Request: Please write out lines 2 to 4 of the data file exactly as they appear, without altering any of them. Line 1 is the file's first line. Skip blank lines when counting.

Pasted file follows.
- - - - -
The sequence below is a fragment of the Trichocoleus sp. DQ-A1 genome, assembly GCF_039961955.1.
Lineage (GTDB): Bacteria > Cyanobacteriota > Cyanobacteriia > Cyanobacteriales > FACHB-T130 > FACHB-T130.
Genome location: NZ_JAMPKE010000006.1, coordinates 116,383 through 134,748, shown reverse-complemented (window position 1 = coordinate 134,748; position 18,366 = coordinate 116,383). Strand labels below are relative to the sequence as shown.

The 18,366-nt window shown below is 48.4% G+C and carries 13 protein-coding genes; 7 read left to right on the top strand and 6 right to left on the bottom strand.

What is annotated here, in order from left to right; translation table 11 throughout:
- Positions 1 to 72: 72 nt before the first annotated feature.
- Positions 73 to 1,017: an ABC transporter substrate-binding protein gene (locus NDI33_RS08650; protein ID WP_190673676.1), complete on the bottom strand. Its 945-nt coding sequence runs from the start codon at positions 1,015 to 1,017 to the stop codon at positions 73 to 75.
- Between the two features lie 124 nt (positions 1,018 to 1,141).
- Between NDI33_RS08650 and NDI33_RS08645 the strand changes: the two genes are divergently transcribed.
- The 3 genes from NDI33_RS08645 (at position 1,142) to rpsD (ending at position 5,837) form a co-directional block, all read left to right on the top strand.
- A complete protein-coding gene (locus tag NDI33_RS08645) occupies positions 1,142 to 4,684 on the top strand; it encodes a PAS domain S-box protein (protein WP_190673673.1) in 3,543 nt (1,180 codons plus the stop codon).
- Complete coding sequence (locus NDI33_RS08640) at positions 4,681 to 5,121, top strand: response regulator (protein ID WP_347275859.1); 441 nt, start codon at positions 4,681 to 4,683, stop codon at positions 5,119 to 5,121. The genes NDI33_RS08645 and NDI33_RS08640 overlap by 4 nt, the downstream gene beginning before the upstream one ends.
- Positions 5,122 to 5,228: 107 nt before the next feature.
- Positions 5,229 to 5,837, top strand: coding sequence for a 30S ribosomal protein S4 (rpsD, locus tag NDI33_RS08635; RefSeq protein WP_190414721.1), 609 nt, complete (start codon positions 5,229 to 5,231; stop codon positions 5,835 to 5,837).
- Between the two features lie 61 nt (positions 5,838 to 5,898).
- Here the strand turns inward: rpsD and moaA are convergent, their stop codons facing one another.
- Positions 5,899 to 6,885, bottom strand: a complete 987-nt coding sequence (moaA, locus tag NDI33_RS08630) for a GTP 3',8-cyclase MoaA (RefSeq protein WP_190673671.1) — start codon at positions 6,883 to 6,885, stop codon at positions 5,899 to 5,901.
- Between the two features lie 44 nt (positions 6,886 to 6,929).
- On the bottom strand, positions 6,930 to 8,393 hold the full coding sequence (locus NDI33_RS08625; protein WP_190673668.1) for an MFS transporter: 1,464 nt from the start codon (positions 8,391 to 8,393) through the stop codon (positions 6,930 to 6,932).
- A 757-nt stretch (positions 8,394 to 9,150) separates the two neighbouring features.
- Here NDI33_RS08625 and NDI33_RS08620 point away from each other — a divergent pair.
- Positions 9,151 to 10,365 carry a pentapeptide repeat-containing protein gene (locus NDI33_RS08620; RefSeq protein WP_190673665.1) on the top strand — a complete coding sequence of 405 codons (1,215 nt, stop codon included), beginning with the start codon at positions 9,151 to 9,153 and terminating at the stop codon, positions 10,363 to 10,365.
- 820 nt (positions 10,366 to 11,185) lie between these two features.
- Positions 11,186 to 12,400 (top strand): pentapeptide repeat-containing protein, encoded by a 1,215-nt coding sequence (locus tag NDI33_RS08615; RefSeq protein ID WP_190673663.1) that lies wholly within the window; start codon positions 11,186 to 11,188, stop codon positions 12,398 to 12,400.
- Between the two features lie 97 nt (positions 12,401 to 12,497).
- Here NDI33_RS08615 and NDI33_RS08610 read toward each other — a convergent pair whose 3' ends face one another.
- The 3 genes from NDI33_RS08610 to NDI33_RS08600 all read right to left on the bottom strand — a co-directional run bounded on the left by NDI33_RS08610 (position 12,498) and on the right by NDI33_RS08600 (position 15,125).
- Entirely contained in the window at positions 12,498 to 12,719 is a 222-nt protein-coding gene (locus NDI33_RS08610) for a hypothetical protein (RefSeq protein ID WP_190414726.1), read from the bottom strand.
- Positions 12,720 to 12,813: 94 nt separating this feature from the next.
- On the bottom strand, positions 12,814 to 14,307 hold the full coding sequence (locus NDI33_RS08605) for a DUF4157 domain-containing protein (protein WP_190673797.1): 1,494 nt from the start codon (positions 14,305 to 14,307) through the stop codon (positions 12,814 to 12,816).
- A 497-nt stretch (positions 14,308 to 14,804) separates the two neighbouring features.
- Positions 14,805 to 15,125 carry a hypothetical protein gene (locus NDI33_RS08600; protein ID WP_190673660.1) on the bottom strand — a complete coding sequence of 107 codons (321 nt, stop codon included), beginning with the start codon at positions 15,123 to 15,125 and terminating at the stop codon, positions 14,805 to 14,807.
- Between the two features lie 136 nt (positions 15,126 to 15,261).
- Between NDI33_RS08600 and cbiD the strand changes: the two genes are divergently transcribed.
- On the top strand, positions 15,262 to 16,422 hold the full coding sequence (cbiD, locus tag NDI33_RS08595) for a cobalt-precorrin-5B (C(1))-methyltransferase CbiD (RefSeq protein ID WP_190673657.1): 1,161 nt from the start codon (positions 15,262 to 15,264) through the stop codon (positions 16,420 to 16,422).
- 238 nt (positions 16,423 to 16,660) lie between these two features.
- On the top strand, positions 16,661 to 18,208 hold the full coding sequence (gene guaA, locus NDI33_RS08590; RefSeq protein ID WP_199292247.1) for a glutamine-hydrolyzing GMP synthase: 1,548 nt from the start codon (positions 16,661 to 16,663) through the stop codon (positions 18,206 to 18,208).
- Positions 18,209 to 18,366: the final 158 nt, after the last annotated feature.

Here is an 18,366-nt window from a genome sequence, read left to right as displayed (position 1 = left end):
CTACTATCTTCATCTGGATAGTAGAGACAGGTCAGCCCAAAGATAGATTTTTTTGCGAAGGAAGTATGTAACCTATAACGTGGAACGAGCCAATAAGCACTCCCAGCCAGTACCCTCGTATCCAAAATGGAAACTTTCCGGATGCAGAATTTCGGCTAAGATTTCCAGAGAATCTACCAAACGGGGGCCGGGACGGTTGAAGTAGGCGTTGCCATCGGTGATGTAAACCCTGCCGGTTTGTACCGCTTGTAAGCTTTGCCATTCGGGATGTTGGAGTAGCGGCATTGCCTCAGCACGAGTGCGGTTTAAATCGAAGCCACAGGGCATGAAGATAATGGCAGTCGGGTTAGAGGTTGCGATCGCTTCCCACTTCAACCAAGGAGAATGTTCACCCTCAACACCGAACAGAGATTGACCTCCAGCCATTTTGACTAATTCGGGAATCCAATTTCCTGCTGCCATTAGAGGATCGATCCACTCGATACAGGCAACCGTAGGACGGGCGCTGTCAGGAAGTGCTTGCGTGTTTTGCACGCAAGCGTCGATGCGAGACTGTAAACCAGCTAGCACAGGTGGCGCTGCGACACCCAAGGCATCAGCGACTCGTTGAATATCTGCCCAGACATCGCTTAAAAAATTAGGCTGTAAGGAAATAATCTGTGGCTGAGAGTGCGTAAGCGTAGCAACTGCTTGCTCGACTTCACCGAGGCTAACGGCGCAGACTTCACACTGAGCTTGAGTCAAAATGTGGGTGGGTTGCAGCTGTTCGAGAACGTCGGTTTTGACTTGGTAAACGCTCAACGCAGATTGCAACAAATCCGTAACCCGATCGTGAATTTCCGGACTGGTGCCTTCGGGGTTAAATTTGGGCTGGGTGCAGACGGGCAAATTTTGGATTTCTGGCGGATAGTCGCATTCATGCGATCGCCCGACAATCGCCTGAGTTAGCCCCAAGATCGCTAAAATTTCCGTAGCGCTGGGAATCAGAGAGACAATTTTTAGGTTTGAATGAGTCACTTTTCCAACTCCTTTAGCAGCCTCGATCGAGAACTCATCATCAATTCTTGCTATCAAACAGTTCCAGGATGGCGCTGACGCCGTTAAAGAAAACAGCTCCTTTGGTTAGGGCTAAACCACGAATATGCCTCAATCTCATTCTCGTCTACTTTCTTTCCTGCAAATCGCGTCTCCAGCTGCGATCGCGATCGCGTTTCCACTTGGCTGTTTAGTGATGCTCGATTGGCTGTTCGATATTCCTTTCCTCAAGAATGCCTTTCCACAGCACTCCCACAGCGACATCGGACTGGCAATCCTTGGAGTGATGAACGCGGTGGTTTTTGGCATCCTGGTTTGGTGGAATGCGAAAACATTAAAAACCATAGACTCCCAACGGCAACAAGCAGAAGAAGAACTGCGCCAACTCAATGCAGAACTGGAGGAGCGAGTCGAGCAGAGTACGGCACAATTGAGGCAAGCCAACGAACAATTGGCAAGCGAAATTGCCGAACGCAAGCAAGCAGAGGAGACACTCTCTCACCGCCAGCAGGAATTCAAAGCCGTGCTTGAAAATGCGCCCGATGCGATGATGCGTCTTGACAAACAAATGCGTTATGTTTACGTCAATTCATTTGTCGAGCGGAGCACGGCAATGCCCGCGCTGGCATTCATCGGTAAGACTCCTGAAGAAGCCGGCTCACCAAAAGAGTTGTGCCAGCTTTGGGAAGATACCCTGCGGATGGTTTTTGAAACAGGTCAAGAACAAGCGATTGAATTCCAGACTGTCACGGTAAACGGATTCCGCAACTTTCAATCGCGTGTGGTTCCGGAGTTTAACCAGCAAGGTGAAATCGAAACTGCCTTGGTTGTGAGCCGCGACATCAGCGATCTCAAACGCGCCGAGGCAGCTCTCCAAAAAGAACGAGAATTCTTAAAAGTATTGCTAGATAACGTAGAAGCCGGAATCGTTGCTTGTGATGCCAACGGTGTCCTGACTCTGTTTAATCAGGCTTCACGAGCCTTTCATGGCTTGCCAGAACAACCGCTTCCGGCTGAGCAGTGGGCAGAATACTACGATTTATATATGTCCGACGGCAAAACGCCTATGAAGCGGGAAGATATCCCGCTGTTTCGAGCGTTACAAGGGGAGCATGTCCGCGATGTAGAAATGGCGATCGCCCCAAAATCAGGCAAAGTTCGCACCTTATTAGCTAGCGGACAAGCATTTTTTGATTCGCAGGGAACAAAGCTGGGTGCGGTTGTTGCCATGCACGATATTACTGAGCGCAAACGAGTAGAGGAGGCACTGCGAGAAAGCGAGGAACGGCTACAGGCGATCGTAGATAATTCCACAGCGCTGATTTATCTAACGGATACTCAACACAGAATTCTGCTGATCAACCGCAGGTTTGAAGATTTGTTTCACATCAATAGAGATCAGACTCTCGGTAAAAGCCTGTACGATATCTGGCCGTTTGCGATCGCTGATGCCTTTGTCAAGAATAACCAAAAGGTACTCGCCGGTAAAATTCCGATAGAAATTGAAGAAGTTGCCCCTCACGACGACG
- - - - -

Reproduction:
Lineage (GTDB): Bacteria > Cyanobacteriota > Cyanobacteriia > Cyanobacteriales > FACHB-T130 > FACHB-T130.
Genome location: NZ_JAMPKE010000006.1, coordinates 116,383 through 134,748, shown reverse-complemented (window position 1 = coordinate 134,748; position 18,366 = coordinate 116,383). Strand labels below are relative to the sequence as shown.

The 18,366-nt window shown below is 48.4% G+C and carries 13 protein-coding genes; 7 read left to right on the top strand and 6 right to left on the bottom strand.